Monday, April 9, 2018

Counting the Omer 5778

It's spring, and while Alfred, Lord Tennyson labeled it as the time "when a young man's fancy lightly turns to thoughts of love," it is also a significant period on the Jewish calendar -- SEFIRAT HAOMER, or Counting the Omer. The 49 days between Passover and Shavuot are a time when flowers and trees blossom, when the weather becomes warmer, and when the Jewish people transform from a group of slaves to a nation worthy of receiving the Torah at Mount Sinai.  Much like the plants and trees, it requires light, nourishment, and quite a bit of effort to produce results. These books can aid in the process.

Counting

There are many books to use during the Omer, including
  • Counting of the Omer by Simon Jacobson (Meaningful Life Center, 1996);
  • Sefiros--Spiritual Refinement through Counting the Omer by Rabbi Yaacov Haber and Rabbi David Sedley (JP, 2009);
  • Omer: A Counting by Karyn D. Kedar (CCAR, 2014);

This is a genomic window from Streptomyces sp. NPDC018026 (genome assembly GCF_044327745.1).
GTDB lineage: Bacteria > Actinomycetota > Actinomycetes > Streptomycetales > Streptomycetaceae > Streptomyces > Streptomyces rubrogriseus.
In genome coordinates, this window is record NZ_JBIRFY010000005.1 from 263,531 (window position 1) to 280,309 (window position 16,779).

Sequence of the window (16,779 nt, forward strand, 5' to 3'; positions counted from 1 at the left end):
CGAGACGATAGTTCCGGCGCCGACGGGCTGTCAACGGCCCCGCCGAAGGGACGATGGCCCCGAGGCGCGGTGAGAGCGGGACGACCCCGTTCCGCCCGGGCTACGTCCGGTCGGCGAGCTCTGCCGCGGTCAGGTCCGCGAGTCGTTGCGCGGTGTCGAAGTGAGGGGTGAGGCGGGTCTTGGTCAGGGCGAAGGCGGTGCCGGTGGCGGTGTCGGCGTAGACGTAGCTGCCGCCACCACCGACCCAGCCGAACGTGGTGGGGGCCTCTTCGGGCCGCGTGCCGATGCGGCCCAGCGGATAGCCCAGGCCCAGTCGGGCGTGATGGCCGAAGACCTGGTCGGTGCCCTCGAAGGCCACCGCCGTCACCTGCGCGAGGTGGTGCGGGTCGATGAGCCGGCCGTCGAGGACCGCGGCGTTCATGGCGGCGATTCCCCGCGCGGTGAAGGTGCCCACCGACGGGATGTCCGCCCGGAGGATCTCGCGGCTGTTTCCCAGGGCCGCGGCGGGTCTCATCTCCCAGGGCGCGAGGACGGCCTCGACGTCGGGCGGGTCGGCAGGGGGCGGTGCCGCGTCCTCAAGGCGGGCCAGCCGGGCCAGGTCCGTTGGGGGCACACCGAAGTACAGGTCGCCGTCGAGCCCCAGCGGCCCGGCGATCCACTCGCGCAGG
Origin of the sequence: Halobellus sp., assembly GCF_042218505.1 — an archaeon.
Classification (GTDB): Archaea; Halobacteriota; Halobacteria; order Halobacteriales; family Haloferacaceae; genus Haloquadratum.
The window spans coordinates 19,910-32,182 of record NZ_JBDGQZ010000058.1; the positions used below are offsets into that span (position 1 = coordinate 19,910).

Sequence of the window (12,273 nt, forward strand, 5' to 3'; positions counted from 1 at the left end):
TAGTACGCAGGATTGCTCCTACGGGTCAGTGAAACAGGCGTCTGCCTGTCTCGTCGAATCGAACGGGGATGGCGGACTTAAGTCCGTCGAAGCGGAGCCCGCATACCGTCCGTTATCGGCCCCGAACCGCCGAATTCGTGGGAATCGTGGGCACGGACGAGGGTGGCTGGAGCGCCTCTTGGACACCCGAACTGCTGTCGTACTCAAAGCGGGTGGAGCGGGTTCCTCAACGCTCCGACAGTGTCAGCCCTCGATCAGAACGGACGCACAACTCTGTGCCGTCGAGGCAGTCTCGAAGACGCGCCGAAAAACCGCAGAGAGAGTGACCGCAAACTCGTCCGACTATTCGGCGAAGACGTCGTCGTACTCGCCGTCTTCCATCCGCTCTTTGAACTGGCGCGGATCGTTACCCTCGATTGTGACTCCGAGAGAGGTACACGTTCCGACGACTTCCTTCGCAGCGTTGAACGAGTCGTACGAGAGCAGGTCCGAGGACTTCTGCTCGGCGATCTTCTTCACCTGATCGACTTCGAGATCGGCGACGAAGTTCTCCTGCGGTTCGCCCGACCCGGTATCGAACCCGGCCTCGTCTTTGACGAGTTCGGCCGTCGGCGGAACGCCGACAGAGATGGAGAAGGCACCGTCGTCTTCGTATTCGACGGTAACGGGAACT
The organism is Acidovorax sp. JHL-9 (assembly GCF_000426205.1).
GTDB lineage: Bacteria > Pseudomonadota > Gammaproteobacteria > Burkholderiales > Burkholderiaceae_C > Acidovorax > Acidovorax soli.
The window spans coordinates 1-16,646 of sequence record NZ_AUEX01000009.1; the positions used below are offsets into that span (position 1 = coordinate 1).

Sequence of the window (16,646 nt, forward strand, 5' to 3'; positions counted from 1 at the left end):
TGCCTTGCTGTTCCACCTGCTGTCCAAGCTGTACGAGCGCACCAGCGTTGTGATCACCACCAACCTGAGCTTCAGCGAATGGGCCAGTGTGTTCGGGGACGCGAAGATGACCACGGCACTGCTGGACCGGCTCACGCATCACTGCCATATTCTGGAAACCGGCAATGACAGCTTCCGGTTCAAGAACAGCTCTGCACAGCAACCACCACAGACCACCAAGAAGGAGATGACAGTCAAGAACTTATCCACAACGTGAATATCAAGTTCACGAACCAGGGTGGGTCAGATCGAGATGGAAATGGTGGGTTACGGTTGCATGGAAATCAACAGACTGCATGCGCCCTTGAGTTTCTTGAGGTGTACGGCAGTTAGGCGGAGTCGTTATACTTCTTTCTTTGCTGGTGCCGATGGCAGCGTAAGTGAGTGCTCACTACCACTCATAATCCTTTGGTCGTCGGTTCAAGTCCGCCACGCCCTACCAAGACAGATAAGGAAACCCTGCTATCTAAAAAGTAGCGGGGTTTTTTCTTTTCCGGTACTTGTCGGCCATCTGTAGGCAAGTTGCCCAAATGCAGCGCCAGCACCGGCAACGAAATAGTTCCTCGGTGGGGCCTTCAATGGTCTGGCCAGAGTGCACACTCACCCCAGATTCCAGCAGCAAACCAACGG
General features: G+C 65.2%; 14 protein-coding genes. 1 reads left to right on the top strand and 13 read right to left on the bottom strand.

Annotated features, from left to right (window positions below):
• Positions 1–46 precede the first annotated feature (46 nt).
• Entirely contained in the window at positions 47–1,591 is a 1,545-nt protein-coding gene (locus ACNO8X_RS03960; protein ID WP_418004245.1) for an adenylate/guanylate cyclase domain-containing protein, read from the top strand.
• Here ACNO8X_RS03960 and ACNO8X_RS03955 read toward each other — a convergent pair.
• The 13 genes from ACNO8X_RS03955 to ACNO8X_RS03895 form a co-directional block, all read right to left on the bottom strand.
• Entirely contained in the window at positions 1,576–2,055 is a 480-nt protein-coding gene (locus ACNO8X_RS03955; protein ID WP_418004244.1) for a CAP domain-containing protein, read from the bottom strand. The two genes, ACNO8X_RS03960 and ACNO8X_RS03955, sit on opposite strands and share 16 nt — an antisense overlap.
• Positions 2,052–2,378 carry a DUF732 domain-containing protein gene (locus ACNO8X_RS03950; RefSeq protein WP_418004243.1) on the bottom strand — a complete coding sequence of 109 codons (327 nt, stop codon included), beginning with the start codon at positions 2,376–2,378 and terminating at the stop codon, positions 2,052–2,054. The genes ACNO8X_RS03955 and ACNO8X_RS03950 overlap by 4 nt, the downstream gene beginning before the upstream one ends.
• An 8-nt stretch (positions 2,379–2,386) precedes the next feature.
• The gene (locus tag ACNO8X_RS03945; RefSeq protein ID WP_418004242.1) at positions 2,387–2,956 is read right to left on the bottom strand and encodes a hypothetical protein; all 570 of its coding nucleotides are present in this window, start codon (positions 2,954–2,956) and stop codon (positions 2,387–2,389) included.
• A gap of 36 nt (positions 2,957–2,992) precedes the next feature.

• Counting the Omer: A Kabbalistic Meditation Guide by Min Kantrowitz (Gaon Books, 2009); and
  • Through the Gates: A Practice for Counting the Omer by Susan Windle (self-published, 2013).
There are two relatively new books that are excellent:


Rabbi Avraham Arieh Trugman's Sefirat HaOmer: The Significance of the Days Between Pesach and Shavuot (Ohr Chadash, 2018) offers a clear presentation of how the count inter-relates with the Kabbalistic sefirot, and the pages for each day offer quotes from the Jewish canon, significant events that occurred on the day, a spiritual meditation, and questions of the day. The entries are short enough to make daily reading enjoyable, but long enough to contain some real substance and ideas about which to think.